Dancing with the Landscape

Creekside Path, 11 x 14 Acrylic
Creekside Path, 11 x 14 Acrylic

It is in the act of painting that I practice creativity and become more aware of how to be open to it.  Whether it is with certain pigments, brushwork or impulse it requires first stillness and then execution of a response.  This is like a dance. We wait for the music to start and then we move.

What happens when I visit a dramatic landscape is that it seems to become a full orchestra of music surrounding me and I listen. Then a passion to make it visual moves me. I start dancing with the landscape as the brush dances on my canvas.

It is as if the landscape takes my hand and we begin a dance…and hopefully this in turn may inspire others to join in.

This 11 x 14 Acrylic was painted on location by the rushing waters of Eagle Creek at Charles Rummel Park and will be featured on my Youtube Channel soon.

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What If…You Tried Painting Like This?

I have found that asking “What if…” can be a source of education and a good starting point when abstracting a painting. For instance, when I tried painting: “What if I make only crosshatching strokes” (such as in the image below), overlapping and colour ended up being the focus. By asking “What if…” you essentially allow the painting to paint itself.

Crossings, 24 x 30, Oil on Canvas
Crossings, 24 x 30, Oil on Canvas, 2015

Continue reading What If…You Tried Painting Like This?

The Reality of Abstract Painting – FCA Feature Article

fca-article-reality-of-abstractionAbstraction is an essential component of painting, whether we are conscious of it or not. The degree to which an artist chooses to change what is “real” to make a painting work is essentially abstraction.

Generally speaking, painting is not about copying something exactly, but rather creating an image using visual devices to render something specifically or emotionally. Here is where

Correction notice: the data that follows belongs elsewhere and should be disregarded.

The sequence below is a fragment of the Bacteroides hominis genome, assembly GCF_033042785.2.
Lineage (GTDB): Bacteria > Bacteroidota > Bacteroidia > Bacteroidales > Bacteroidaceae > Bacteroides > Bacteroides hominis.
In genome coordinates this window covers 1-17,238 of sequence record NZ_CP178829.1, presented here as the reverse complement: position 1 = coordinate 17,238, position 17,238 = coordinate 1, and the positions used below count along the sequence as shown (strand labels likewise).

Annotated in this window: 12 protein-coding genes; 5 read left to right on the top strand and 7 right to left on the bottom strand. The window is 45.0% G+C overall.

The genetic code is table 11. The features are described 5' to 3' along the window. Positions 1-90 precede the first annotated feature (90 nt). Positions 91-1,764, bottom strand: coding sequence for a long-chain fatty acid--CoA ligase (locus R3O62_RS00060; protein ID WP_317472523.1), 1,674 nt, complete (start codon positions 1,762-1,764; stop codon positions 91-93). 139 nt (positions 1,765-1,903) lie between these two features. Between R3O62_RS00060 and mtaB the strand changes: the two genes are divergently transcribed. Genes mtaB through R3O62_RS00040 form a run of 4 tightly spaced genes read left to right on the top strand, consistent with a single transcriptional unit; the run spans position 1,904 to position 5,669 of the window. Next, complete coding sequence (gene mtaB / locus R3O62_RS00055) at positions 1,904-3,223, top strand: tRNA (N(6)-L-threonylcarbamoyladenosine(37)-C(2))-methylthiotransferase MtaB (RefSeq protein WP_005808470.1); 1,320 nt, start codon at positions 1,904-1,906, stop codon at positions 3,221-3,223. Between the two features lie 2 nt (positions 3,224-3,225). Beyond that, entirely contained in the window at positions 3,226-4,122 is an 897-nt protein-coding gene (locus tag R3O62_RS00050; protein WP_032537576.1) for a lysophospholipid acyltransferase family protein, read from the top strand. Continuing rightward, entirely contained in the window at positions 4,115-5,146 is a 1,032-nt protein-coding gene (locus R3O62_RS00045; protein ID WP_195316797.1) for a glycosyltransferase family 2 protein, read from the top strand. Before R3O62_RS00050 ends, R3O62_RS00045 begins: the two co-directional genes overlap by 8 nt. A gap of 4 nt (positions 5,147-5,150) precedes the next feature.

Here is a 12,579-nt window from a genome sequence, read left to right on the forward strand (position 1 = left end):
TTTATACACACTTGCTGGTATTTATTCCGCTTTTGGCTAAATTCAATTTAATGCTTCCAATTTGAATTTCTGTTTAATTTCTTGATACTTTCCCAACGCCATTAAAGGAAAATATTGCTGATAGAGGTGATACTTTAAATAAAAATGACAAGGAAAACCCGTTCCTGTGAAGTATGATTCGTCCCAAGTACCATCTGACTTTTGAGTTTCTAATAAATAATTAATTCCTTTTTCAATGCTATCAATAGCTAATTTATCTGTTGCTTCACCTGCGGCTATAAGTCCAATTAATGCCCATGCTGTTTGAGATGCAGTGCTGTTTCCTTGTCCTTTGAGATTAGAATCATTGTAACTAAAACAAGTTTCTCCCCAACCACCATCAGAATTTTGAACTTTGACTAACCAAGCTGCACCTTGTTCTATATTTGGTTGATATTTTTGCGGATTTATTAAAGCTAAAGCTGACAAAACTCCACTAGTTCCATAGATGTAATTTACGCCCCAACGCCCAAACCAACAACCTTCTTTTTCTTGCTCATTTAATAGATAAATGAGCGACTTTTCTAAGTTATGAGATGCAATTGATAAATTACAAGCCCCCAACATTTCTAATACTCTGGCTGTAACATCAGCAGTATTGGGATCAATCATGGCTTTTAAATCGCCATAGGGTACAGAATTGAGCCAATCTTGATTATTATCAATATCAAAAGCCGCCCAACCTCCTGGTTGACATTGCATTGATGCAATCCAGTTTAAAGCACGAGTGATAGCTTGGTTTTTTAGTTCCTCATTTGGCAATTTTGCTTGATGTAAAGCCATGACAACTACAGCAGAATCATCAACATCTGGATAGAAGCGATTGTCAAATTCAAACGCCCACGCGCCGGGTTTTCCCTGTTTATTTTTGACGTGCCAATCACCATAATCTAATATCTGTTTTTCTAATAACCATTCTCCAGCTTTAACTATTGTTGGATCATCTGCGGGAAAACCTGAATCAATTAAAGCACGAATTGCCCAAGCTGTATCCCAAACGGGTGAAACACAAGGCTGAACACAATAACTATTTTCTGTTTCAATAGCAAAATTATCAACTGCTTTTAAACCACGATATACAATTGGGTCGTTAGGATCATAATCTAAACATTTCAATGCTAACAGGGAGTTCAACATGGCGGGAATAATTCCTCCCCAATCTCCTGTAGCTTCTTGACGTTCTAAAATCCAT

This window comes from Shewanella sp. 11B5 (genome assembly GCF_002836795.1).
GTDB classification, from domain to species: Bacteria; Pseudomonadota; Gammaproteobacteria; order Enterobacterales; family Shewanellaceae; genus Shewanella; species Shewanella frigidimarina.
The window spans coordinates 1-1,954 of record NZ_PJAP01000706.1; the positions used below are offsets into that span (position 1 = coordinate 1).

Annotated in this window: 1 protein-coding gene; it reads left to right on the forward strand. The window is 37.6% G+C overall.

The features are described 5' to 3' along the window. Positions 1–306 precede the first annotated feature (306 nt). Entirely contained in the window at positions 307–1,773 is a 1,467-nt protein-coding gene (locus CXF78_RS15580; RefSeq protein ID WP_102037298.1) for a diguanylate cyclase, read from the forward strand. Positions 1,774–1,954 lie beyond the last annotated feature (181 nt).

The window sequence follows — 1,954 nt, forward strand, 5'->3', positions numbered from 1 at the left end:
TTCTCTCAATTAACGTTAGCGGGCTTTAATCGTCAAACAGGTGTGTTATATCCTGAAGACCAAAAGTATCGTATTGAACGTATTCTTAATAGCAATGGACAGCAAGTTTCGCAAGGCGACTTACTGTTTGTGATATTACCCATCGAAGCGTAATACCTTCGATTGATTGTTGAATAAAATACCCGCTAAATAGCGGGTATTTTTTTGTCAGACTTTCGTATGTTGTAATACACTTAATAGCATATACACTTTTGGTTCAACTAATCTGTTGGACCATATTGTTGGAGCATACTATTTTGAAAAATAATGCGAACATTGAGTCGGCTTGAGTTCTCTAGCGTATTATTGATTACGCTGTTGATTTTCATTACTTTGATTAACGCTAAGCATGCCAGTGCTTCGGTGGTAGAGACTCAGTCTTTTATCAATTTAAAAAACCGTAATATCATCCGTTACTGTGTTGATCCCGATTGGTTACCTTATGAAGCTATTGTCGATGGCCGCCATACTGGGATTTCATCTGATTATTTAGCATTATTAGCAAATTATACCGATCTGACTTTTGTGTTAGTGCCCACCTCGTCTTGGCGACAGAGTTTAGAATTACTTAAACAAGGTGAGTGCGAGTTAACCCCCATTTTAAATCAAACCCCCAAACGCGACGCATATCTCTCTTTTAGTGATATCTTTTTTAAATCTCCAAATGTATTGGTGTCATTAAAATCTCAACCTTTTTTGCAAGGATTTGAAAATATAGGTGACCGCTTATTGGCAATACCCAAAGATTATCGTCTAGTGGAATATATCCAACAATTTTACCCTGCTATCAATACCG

Continue reading The Reality of Abstract Painting – FCA Feature Article

FCA Article – Passion of Plein Air

Feature ArticlePainting Outdoors, or en plein air, might be challenging at first, but once a working routine is established, it can become a passion all of its own and even a standard method of painting. Monet comes to mind painting large canvases by his backyard pond, which also suggests you do not have to go far to be inspired: a balcony or car with open windows can be a first step. Continue reading FCA Article – Passion of Plein Air

Plein Air Inspiration

Plein Air (outdoor) Painting is one of the best ways to get to know a subject and study elements. The various small works completed on location inspire subsequent works, being  collections of experiences and painting studies that explore various elements.

Abstracting while outdoors utilizes both an understanding  of visual components of painting as well as receiving the unexpected inspirations from one’s surroundings and inner  Continue reading Plein Air Inspiration